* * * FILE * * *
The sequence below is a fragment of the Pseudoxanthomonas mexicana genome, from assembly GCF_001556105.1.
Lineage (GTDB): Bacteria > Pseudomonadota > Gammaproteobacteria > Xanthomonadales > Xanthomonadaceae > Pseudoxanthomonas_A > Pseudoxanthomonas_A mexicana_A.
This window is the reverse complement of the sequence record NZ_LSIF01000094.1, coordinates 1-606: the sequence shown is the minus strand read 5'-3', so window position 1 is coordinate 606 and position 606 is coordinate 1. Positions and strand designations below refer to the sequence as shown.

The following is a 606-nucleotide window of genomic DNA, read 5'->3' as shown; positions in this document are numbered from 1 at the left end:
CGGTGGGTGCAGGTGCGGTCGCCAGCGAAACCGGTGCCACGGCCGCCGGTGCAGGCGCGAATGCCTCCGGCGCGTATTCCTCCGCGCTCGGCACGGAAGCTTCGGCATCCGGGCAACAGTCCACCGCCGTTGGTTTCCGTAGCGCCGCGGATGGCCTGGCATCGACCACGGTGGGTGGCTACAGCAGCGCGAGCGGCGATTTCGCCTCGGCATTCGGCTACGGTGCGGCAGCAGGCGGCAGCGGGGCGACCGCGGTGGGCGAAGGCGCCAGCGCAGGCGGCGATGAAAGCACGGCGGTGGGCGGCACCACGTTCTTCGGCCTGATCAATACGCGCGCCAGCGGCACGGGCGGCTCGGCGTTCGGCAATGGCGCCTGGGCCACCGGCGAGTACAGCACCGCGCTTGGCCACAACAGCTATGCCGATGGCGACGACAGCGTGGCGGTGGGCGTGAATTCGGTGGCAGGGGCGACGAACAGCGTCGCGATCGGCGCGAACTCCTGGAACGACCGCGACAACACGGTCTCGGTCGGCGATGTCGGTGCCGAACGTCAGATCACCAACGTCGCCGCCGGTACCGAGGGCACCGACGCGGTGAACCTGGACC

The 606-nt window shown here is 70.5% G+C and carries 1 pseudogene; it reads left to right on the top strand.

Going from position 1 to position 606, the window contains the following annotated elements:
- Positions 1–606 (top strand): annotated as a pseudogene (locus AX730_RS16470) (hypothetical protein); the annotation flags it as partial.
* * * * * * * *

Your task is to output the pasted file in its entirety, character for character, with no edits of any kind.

The sequence below is a fragment of the Pseudoxanthomonas mexicana genome, from assembly GCF_001556105.1.
Lineage (GTDB): Bacteria > Pseudomonadota > Gammaproteobacteria > Xanthomonadales > Xanthomonadaceae > Pseudoxanthomonas_A > Pseudoxanthomonas_A mexicana_A.
This window is the reverse complement of the sequence record NZ_LSIF01000094.1, coordinates 1-606: the sequence shown is the minus strand read 5'-3', so window position 1 is coordinate 606 and position 606 is coordinate 1. Positions and strand designations below refer to the sequence as shown.

The following is a 606-nucleotide window of genomic DNA, read 5'->3' as shown; positions in this document are numbered from 1 at the left end:
CGGTGGGTGCAGGTGCGGTCGCCAGCGAAACCGGTGCCACGGCCGCCGGTGCAGGCGCGAATGCCTCCGGCGCGTATTCCTCCGCGCTCGGCACGGAAGCTTCGGCATCCGGGCAACAGTCCACCGCCGTTGGTTTCCGTAGCGCCGCGGATGGCCTGGCATCGACCACGGTGGGTGGCTACAGCAGCGCGAGCGGCGATTTCGCCTCGGCATTCGGCTACGGTGCGGCAGCAGGCGGCAGCGGGGCGACCGCGGTGGGCGAAGGCGCCAGCGCAGGCGGCGATGAAAGCACGGCGGTGGGCGGCACCACGTTCTTCGGCCTGATCAATACGCGCGCCAGCGGCACGGGCGGCTCGGCGTTCGGCAATGGCGCCTGGGCCACCGGCGAGTACAGCACCGCGCTTGGCCACAACAGCTATGCCGATGGCGACGACAGCGTGGCGGTGGGCGTGAATTCGGTGGCAGGGGCGACGAACAGCGTCGCGATCGGCGCGAACTCCTGGAACGACCGCGACAACACGGTCTCGGTCGGCGATGTCGGTGCCGAACGTCAGATCACCAACGTCGCCGCCGGTACCGAGGGCACCGACGCGGTGAACCTGGACC

The 606-nt window shown here is 70.5% G+C and carries 1 pseudogene; it reads left to right on the top strand.

Going from position 1 to position 606, the window contains the following annotated elements:
- Positions 1–606 (top strand): annotated as a pseudogene (locus AX730_RS16470) (hypothetical protein); the annotation flags it as partial.